CHICAGO -- The Chicago Blackhawks will be without top defenseman Duncan Keith for an estimated 4-6 weeks after he had surgery Tuesday to repair a meniscal tear in his right knee, according to Blackhawks head physician Dr. Michael Terry.
The defending Stanley Cup champions will have to replace not only Keith's speed and stamina, but leadership and elite skills in all zones. Keith plays in all situations and logged the most minutes of any player in the 2015 Stanley Cup Playoffs (715:37). Since his rookie season in 2005-06, Keith's 19,544:17 played in 11 regular seasons is second only to St. Louis Blues defenseman Jay Bouwmeester (19,991:05) among active players.
"[He] kind of always exceeds expectations," Blackhawks captain Jonathan Toews said after practice Tuesday. "I think in this case, at a certain point, something's got to give. He's been playing his tail off for three years in a row, more ice time than anybody. Sometimes things happen. But for our team, we've played without some of our top players before. We've got to find ways to do it again."
Analysis: Blackhawks will survive
Losing defenseman Duncan Keith
for an extended period of time does not mean the Chicago Blackhawks
season is ruined, but dealing with the absence of the two-time Norris Trophy winner and reigning Conn Smythe Trophy winner will test them in a way that is new.
Keith will miss at least 4-6 weeks while recovering from surgery he had to repair a right knee meniscal tear, the Blackhawks announced Tuesday. If Keith misses six weeks he'll miss 18 games minimum. He's in his 11th NHL season and has missed only 20 games total.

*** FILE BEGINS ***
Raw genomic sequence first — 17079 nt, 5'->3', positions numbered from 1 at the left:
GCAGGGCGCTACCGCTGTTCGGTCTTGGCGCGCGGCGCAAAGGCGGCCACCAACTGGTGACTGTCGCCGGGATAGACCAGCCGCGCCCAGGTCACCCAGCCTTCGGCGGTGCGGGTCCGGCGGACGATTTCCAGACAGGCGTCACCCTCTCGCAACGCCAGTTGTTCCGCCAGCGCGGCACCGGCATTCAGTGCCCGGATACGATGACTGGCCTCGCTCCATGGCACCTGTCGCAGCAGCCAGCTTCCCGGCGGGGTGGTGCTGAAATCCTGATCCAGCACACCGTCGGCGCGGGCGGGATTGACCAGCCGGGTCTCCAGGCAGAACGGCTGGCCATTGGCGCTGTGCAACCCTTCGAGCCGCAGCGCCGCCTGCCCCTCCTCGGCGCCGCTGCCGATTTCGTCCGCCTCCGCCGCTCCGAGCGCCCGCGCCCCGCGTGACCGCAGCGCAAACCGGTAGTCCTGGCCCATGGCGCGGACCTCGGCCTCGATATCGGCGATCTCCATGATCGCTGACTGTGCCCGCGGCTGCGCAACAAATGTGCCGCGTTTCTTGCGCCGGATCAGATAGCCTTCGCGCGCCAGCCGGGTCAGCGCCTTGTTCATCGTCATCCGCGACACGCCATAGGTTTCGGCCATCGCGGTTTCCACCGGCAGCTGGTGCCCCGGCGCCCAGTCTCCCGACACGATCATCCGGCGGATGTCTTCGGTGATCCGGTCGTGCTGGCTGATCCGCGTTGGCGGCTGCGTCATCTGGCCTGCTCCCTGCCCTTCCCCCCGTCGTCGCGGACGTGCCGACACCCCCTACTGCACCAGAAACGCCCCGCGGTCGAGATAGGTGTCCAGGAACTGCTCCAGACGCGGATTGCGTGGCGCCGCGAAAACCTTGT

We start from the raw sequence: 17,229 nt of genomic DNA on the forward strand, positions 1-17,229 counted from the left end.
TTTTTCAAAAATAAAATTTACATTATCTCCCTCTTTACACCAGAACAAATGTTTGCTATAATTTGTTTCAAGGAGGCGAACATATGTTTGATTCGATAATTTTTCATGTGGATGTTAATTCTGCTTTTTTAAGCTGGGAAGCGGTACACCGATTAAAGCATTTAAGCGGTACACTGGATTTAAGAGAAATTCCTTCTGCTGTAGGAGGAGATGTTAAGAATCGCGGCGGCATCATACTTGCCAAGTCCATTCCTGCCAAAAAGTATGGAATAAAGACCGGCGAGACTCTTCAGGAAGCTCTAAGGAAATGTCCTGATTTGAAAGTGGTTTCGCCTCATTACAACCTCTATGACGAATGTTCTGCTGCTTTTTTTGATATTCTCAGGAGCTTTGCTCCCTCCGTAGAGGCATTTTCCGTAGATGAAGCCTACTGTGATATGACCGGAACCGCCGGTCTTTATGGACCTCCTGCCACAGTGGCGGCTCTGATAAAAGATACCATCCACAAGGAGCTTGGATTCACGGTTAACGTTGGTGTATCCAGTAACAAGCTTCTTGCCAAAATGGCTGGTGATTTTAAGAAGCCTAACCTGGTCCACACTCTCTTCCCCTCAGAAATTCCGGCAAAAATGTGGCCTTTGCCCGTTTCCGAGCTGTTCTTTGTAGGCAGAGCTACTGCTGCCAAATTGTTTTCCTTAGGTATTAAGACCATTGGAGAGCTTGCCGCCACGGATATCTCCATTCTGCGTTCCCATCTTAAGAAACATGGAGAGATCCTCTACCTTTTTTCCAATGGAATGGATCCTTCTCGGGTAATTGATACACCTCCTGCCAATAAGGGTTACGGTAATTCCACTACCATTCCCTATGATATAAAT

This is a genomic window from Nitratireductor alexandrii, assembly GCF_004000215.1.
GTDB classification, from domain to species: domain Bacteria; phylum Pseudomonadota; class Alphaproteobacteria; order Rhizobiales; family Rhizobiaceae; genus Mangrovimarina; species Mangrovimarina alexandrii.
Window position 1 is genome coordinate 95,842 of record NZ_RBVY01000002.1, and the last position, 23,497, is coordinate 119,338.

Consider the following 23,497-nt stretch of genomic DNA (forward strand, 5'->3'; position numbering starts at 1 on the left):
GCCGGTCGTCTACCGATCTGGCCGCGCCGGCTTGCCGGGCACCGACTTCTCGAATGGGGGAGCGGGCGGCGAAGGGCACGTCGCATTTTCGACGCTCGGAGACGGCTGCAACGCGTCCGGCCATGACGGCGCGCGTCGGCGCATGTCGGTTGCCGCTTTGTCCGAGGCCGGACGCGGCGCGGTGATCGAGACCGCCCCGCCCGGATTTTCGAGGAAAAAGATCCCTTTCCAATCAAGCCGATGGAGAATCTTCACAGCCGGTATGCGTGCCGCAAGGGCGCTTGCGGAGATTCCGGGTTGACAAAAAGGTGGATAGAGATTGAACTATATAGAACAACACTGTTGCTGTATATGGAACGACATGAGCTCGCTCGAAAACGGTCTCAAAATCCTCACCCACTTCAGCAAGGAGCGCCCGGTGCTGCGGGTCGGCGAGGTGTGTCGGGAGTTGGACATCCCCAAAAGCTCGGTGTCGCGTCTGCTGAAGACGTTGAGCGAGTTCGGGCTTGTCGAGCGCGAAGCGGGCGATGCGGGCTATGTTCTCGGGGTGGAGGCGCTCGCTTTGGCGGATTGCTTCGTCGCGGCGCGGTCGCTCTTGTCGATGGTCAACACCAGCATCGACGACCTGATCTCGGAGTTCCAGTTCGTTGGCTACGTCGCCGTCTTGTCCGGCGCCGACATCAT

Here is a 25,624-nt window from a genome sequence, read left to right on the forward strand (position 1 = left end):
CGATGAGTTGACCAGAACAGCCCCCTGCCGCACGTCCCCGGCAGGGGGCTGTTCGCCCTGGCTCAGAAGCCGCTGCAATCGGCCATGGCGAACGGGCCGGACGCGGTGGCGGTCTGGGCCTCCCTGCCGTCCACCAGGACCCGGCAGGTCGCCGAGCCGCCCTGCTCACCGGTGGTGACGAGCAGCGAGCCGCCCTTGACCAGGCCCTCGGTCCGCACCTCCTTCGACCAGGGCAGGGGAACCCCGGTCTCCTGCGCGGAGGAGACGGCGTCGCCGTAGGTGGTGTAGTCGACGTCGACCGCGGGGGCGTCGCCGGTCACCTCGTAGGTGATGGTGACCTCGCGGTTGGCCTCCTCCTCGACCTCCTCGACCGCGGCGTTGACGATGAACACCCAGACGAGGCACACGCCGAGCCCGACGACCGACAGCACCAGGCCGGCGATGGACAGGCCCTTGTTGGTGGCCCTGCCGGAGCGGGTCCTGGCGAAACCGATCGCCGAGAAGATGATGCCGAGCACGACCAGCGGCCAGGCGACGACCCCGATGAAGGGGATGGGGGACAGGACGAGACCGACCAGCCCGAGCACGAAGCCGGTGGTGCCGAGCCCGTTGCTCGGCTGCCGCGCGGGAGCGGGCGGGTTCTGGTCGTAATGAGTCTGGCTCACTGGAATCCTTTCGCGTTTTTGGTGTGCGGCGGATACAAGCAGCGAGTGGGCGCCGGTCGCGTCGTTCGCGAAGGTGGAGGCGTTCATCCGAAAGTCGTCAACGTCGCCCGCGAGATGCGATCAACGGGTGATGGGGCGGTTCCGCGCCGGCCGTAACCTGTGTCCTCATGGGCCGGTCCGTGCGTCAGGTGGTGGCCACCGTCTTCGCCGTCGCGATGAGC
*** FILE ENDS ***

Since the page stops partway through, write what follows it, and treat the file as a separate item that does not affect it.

For as good as captain Jonathan Toews
is and as important as he is to the Blackhawks, it can be argued that nobody on the roster is as important as Keith because of the lack of depth Chicago has on the blue line and for the role he plays as a top defenseman who does everything at an elite level.
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Toews, right wing Patrick Kane and forward Patrick Sharp each missed long stretches during the past three seasons. Each time, Chicago had enough talent to weather the storm. That appears to be the plan this time, even though this presents different challenges.
"With [Kane's injury] you [missed] a big chunk of your offense," Blackhawks coach Joel Quenneville said. "With [Keith], it’s almost like you miss both parts of your game. So I don't think you want to overemphasize one area. I think we're going to have to be strong in our total team game."
Quenneville said before thinking about prospects who might be ready to play in the NHL he will first look to the defensemen on the active roster. He called upon the forwards to be more vigilant helping in the defensive zone, and that sentiment was echoed by Toews and right wing Marian Hossa.
"The system is still the same," said Hossa, one of the NHL's best two-way forwards. "Nothing changed there, but definitely younger guys are going to have more responsibilities [on defense], and forwards, we need to help those guys better, coming back and help them out in our zone."
Subtracting Keith from the mix creates a big hole.
Chicago is already playing without veteran defenseman Michal Rozsival, who's on long-term injured reserve recovering from a left ankle fracture, and has rookies Trevor van Riemsdyk and Viktor Svedberg in the playing mix.